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Windmill Software
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Data Acquisition and Control with Windows Software. Publisher of the Monitor newsletter - ISSN 1472-0221.
Data Acquisition and Control with Windows Software. Publisher of the Monitor newsletter - ISSN 1472-0221.

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Latest issue of Monitor - ISSN 1472-0221 - now up at
http://www.windmill.co.uk/monitor229.html
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In the past we've used the combination of INDEX and MATCH to extract the value of the intersection of a row and column of a data range. But there is more that you can do with this function combination, and we'll look at those options in this tutorial.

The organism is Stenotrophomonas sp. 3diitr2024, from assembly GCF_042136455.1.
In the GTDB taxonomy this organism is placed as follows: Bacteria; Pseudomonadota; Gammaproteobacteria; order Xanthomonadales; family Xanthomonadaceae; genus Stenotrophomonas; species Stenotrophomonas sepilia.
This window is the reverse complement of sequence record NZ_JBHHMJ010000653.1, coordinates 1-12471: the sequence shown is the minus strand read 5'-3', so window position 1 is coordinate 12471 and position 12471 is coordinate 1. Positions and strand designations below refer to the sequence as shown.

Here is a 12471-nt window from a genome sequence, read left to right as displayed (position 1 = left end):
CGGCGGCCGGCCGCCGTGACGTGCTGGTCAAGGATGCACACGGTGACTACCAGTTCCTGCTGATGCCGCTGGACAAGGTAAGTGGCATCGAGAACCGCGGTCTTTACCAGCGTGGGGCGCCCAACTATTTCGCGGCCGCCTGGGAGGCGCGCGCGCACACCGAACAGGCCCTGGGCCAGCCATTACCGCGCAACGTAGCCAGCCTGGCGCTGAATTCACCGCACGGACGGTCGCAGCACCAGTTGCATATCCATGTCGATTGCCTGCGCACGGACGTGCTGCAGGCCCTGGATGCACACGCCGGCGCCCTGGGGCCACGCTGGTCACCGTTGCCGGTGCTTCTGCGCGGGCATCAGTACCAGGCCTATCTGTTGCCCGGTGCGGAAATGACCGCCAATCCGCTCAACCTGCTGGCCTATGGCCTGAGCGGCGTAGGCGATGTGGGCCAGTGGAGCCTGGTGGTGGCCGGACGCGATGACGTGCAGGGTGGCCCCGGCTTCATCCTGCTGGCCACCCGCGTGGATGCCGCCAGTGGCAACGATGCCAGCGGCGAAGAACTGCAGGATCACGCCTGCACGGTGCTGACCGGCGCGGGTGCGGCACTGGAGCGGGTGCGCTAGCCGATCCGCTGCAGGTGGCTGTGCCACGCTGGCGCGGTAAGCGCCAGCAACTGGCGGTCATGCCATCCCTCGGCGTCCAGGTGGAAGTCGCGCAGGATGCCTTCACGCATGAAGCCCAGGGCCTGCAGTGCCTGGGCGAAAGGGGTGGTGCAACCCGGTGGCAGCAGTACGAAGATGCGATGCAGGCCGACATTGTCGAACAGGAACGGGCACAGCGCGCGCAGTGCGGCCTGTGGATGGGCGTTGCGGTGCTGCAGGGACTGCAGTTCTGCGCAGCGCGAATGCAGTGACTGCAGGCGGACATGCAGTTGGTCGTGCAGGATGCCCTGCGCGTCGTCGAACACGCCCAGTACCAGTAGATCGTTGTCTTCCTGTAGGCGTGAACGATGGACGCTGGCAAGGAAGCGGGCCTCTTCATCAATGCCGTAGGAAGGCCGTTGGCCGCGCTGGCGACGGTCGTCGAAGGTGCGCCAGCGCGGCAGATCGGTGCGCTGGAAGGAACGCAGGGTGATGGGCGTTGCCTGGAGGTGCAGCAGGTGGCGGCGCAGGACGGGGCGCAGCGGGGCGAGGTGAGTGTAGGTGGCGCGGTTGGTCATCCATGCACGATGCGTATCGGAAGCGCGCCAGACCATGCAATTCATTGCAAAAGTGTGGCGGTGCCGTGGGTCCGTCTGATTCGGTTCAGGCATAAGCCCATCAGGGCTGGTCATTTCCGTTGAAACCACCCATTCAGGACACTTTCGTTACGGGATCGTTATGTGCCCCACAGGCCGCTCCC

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New low-cost device recovers underwater sensor-system moorings
Oceanographic research projects often deploy underwater sensor systems in the sea. These are retrieved from deep water by remotely releasing them from their moorings. However, the mooring anchor, shackles and cables can not be easily recovered.

Australian engineers have therefore developed a ‘retrieval pod’ to enable the recovery of moorings. They attach this directly to the remotely released underwater devices.

The retrieval pods are reusable, require minimal construction skills and can even be assembled from basic equipment available at most hardware or boating stores, making them both convenient and low-cost.
Read more: http://news.scubatravel.co.uk/underwater-sensor-system.html
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Monitor 228 now up

Latest issue of Monitor, the data acquisition and control newsletter, now up at http://www.windmill.co.uk/monitor228.html
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How to find in which cells you've entered a formula

1. Press the Ctrl and G keys to bring up the Go To box.
2. Click the Special button.
3. Choose Formulas and click OK.
4. All cells containing a formula will be highlighted.

More Excel tips at http://www.windmill.co.uk/excel-tips.html